Traditionally, people make “New Year’s Resolutions” in January to improve their lifestyle in some way. Ash Wednesday is a chance to “re-boot” resolutions to improve our spiritual lifestyle. St. Katharine reassures us that God does not ask for a “finished work;” He does ask for our “continued effort and is pleased with our desire to please Him.” How can we please God? Think of the Beatitudes. How can you be a Peacemaker in your family or in your community? Small steps can be a good start.
Pat Chiaffa, ASBS
The reading from the Book of Leviticus speaks to my heart. “The Lord said to Moses, ‘Speak to the Israelite community and tell them: Be holy, for I, the Lord, your God, am holy…You shall not bear hatred for your brother or sister in your heart…Take no revenge and cherish no grudge…You shall love your neighbor as yourself. I am the Lord.’
One of the featured articles in my local community paper read, “Father of slain football player pleads for peace.” The man’s 19- year -old son was a passenger in a car when a stray bullet went through the window of the car and hit him in the head. At least a dozen bullets were fired and the boy who was killed was not the intended target. The young man played football for his high school, had many friends, and would have graduated in June. The father addressed the 1400 students and pleaded for the violence to stop. The young man’s mother reported that she was just too angry at the moment to talk, though, after her husband’s appeal to the student body, she did comment, “My son is not here anymore and these things have to stop.”
As a mother of two sons, I know that the depth of her pain is unmeasurable. Sadly, this is a regular occurrence on the streets of our cities. The boy’s football coach stated that he is not sure what the answer is, but feels that the answer has to start in the schools.  I believe the answer is in Leviticus – our communities need to return to holiness. God needs to be returned to the schools, made more visible in our communities and be reestablished in our hearts. 
You referenced the challenge of forgiveness in your post. My heart aches for the parents who lose a child through violence, and I would probably struggle with forgiving such a senseless act. Ultimately, I know that forgiveness is the only life-affirming, God-honoring, response, but I would only be able to arrive at that decision through the grace of God. I am deeply touched at the ability of grieving parents who rise above the tragedy and initiate programs that address the deep- rooted needs of the individuals who pull the triggers.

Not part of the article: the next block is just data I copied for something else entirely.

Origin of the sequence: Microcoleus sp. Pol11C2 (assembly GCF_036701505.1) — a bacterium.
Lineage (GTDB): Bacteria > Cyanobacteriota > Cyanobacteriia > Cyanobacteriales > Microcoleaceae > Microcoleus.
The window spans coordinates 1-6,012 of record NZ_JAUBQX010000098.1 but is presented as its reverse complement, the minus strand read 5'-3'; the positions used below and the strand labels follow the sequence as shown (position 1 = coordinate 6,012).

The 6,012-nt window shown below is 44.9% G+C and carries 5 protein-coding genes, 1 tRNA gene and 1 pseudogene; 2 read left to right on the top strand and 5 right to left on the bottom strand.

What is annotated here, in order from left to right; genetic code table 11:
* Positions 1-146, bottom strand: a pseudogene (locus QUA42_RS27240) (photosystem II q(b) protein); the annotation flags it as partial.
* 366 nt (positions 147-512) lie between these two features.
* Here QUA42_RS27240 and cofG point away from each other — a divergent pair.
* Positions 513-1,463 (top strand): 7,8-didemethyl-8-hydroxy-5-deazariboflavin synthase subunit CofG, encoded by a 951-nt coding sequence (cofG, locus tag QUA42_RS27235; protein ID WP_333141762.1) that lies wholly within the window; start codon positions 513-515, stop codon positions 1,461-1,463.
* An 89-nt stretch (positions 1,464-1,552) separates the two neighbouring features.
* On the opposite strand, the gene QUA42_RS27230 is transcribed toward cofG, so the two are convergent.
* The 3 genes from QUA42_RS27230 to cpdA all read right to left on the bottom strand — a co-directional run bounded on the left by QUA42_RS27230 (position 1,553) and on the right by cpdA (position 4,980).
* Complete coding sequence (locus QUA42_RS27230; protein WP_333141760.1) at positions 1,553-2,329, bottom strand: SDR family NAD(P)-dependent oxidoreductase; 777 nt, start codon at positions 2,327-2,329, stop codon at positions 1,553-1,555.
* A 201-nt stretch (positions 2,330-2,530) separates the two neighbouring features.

The Presence of God is strongly felt when people come together in their brokenness, consoling one another and uniting in hope to make their neighborhood a better place.  Communal prayer is often a part of these gatherings and the support and consolation of the community nurtures the healing process. Imagine how transformative the vigil would be if the spiritual leader preached the message of Leviticus? Something like, OK friends, let us use this tragic event to commit to holiness, to forgive one another of any and all perceived wrongs, and to love one another as unconditionally as the Lord loves us. Let us together engage in the battle against the powers of darkness that engulf our youth by reminding them and reinforcing every day that they are children of God, created in His image and likeness.
Our kids need to hear this message from every adult in their life because they are being crushed by the world that only values the smart, the healthy and the beautiful. In the depth of my heart, I believe that many of these young people committing such cruel crimes are hurting inside because they feel as though they don’t fit in or can’t measure up to standards that are superficial to begin with. They need to know they are loved, valued, they matter, and that they are the beloved of God. This is the foundation upon which the solutions to violence need to be based. Our moaning, groaning, suffering communities will heal when we invite God back into our daily lives…when we choose holiness.
As the holy season of Lent begins, perhaps we can pray for our hurting communities, and if possible maybe can listen to the young people in our lives and remind them that they are loved by us and by God. That encouragement may open up a much-needed conversation on how God is present in their lives.